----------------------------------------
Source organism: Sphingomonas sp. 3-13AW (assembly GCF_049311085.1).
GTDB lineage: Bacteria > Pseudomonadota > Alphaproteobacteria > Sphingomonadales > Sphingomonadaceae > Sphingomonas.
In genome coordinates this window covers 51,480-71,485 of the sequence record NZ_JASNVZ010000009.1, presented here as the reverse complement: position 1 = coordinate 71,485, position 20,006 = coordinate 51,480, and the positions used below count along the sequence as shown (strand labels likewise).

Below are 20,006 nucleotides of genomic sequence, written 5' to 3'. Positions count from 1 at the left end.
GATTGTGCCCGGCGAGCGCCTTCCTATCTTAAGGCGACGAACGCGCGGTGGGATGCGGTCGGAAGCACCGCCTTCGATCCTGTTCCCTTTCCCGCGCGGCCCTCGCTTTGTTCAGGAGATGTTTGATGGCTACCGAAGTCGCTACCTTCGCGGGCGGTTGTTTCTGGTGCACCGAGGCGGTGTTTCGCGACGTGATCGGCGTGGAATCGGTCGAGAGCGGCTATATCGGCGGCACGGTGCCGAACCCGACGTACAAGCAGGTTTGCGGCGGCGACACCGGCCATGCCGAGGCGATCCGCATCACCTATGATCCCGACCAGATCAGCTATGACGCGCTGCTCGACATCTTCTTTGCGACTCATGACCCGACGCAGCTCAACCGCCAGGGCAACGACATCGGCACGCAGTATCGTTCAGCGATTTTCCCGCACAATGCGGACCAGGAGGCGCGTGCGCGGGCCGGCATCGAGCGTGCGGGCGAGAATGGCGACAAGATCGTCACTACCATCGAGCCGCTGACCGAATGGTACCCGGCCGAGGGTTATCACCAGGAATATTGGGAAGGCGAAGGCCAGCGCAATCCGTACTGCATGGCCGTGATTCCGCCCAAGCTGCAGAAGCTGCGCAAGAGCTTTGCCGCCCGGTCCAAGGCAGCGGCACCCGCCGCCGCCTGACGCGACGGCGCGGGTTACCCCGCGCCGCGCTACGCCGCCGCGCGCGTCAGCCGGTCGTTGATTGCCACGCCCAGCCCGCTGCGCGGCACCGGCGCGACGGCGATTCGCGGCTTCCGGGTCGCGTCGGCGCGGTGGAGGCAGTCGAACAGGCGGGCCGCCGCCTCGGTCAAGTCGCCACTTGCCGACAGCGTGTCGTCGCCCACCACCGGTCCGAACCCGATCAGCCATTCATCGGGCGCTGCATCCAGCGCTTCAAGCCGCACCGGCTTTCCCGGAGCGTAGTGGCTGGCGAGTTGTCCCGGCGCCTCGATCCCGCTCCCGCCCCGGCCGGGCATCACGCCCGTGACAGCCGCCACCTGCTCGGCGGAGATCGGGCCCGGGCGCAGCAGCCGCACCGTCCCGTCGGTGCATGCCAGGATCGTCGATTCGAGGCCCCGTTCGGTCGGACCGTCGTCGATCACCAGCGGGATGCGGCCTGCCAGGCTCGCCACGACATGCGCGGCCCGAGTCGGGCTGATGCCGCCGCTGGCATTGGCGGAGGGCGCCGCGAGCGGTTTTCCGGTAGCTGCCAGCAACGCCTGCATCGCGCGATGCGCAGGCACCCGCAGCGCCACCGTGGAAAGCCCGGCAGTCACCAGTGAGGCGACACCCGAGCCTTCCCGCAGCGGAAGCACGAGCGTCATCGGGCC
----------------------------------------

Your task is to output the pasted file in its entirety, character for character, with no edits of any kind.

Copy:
Source organism: Sphingomonas sp. 3-13AW (assembly GCF_049311085.1).
GTDB lineage: Bacteria > Pseudomonadota > Alphaproteobacteria > Sphingomonadales > Sphingomonadaceae > Sphingomonas.
In genome coordinates this window covers 51,480-71,485 of the sequence record NZ_JASNVZ010000009.1, presented here as the reverse complement: position 1 = coordinate 71,485, position 20,006 = coordinate 51,480, and the positions used below count along the sequence as shown (strand labels likewise).

Below are 20,006 nucleotides of genomic sequence, written 5' to 3'. Positions count from 1 at the left end.
GATTGTGCCCGGCGAGCGCCTTCCTATCTTAAGGCGACGAACGCGCGGTGGGATGCGGTCGGAAGCACCGCCTTCGATCCTGTTCCCTTTCCCGCGCGGCCCTCGCTTTGTTCAGGAGATGTTTGATGGCTACCGAAGTCGCTACCTTCGCGGGCGGTTGTTTCTGGTGCACCGAGGCGGTGTTTCGCGACGTGATCGGCGTGGAATCGGTCGAGAGCGGCTATATCGGCGGCACGGTGCCGAACCCGACGTACAAGCAGGTTTGCGGCGGCGACACCGGCCATGCCGAGGCGATCCGCATCACCTATGATCCCGACCAGATCAGCTATGACGCGCTGCTCGACATCTTCTTTGCGACTCATGACCCGACGCAGCTCAACCGCCAGGGCAACGACATCGGCACGCAGTATCGTTCAGCGATTTTCCCGCACAATGCGGACCAGGAGGCGCGTGCGCGGGCCGGCATCGAGCGTGCGGGCGAGAATGGCGACAAGATCGTCACTACCATCGAGCCGCTGACCGAATGGTACCCGGCCGAGGGTTATCACCAGGAATATTGGGAAGGCGAAGGCCAGCGCAATCCGTACTGCATGGCCGTGATTCCGCCCAAGCTGCAGAAGCTGCGCAAGAGCTTTGCCGCCCGGTCCAAGGCAGCGGCACCCGCCGCCGCCTGACGCGACGGCGCGGGTTACCCCGCGCCGCGCTACGCCGCCGCGCGCGTCAGCCGGTCGTTGATTGCCACGCCCAGCCCGCTGCGCGGCACCGGCGCGACGGCGATTCGCGGCTTCCGGGTCGCGTCGGCGCGGTGGAGGCAGTCGAACAGGCGGGCCGCCGCCTCGGTCAAGTCGCCACTTGCCGACAGCGTGTCGTCGCCCACCACCGGTCCGAACCCGATCAGCCATTCATCGGGCGCTGCATCCAGCGCTTCAAGCCGCACCGGCTTTCCCGGAGCGTAGTGGCTGGCGAGTTGTCCCGGCGCCTCGATCCCGCTCCCGCCCCGGCCGGGCATCACGCCCGTGACAGCCGCCACCTGCTCGGCGGAGATCGGGCCCGGGCGCAGCAGCCGCACCGTCCCGTCGGTGCATGCCAGGATCGTCGATTCGAGGCCCCGTTCGGTCGGACCGTCGTCGATCACCAGCGGGATGCGGCCTGCCAGGCTCGCCACGACATGCGCGGCCCGAGTCGGGCTGATGCCGCCGCTGGCATTGGCGGAGGGCGCCGCGAGCGGTTTTCCGGTAGCTGCCAGCAACGCCTGCATCGCGCGATGCGCAGGCACCCGCAGCGCCACCGTGGAAAGCCCGGCAGTCACCAGTGAGGCGACACCCGAGCCTTCCCGCAGCGGAAGCACGAGCGTCATCGGGCC